TRENTON – In order to better protect New Jersey taxpayers and consumers from being subjected to so-called “predatory tax refund anticipation practices,” as well as other commercial dealings deemed as abusive, the Senate passed bills that would update and strengthen the Consumer Fraud Act, and bringing greater clarity and transparency to common service contracts.
Under the first bill, S-891, sponsored by Senator Nellie Pou and Senate President Nicholas Scutari, tax preparation services would be prohibited from binding clients to refund anticipation check agreements for their tax return completions.
“Tax filing season serves as an opportunity of relief for many Americans facing difficulties balancing their family budgets. Although these refunds provide a needed boost at just the right time for many families, the filing process can be difficult to navigate, and low-income families in need of assistance can find themselves exposed to consumer protection risks when working with tax preparation services,” said Senator Pou (D-Passaic/Bergen). “This legislation will put the onus on tax preparers to explain fully to clients what is involved in a refund anticipation check, and prohibit them from requiring clients to enter into such agreements.”
The bill would also prohibit tax preparers from providing, offering or advertising refund anticipation loan or check services as free if the service results in, or is predicated upon, the assessment of higher or additional fees.
“These bills safeguards consumers by making sure companies cannot mislead their consumers and insure they get the money owed to them,” said Senator Scutari (D-Union/Middlesex/Somerset). “This is a great step forward in making sure our state’s consumers are protected. “
Additionally, currently required itemized statements of service charges and fees would also need to include charges and fees associated with refund anticipation loans and checks, as well as interest charged, including the estimated amount if a refund is delayed.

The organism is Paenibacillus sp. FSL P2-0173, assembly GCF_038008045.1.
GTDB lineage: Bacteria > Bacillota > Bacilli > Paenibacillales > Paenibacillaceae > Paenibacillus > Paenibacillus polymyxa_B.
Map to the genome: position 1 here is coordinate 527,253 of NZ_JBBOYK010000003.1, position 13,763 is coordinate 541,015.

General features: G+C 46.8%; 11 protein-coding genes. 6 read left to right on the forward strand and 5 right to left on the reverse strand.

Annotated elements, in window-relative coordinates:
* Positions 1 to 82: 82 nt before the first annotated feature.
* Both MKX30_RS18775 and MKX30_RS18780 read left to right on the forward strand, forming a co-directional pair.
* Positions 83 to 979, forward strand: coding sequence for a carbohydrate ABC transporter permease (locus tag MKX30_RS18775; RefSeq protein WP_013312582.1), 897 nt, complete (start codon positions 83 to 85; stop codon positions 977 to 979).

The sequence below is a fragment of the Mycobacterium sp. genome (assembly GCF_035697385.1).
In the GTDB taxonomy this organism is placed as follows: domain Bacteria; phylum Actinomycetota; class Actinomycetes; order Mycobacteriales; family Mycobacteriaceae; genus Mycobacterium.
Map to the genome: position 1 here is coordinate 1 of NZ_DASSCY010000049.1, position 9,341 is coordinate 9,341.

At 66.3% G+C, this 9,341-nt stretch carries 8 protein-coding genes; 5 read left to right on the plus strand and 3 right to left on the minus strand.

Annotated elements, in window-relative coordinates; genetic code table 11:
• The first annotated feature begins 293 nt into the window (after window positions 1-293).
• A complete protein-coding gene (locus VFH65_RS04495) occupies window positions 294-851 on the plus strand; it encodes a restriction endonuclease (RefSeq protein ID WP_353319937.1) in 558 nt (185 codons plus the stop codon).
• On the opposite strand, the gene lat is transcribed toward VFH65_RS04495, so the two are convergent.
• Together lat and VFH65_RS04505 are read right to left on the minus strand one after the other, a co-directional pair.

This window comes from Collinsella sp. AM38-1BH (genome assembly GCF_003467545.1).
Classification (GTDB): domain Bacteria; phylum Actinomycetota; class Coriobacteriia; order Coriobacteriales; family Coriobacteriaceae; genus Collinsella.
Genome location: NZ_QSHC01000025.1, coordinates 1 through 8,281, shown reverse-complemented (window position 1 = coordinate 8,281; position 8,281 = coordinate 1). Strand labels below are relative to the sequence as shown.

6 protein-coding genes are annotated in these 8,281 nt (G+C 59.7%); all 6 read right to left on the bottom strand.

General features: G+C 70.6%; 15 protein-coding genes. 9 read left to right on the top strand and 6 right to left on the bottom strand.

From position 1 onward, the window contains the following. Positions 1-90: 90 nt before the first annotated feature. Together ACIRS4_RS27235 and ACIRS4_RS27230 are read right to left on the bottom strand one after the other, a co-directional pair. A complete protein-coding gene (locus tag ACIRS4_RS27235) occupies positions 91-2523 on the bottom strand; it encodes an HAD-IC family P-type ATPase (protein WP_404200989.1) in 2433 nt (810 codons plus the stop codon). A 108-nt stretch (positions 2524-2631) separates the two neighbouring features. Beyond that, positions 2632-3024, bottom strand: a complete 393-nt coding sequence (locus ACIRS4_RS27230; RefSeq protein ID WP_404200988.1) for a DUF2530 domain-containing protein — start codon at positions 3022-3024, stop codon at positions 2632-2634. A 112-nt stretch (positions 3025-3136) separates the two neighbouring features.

The bill would expand current protections to cover these predatory practices, by coupling consumer protections against refund anticipation loans and checks, and would also increase cost transparency and allow for price comparison of these services.
A recent Consumer Federation of America (CFA) poll found that 89% of respondents supported requiring paid preparers to supply an upfront list of fees.
A second bill, S-902, also sponsored by Senator Pou, would establish consumer protection requirements for service contract providers, or companies that offer contracts purporting to cover repairs to a consumer’s home, car, or other goods.
The bill would prohibit service contract providers or administrators from including the words “insurance”, “casualty”, “surety”, “mutual” or any other word descriptive of the insurance, casualty, or surety business in its products, and description of products, advertisement or any other materials. Currently, providers or administrators are prohibited from using these words in their name.
“Because of the lightning speed of technology nowadays, even the most practical household contracts, maintenance or services can fall prey to predatory practices, misinformation, or a lack of information that might harm New Jersey consumers,” added Senator Pou. “Our goal with these bills is to make our state more affordable, and make it operate more equitably and more efficiently for people just trying to live their daily lives.”
The bills were released from the Senate by a vote of 38-0 and 39-0, respectively.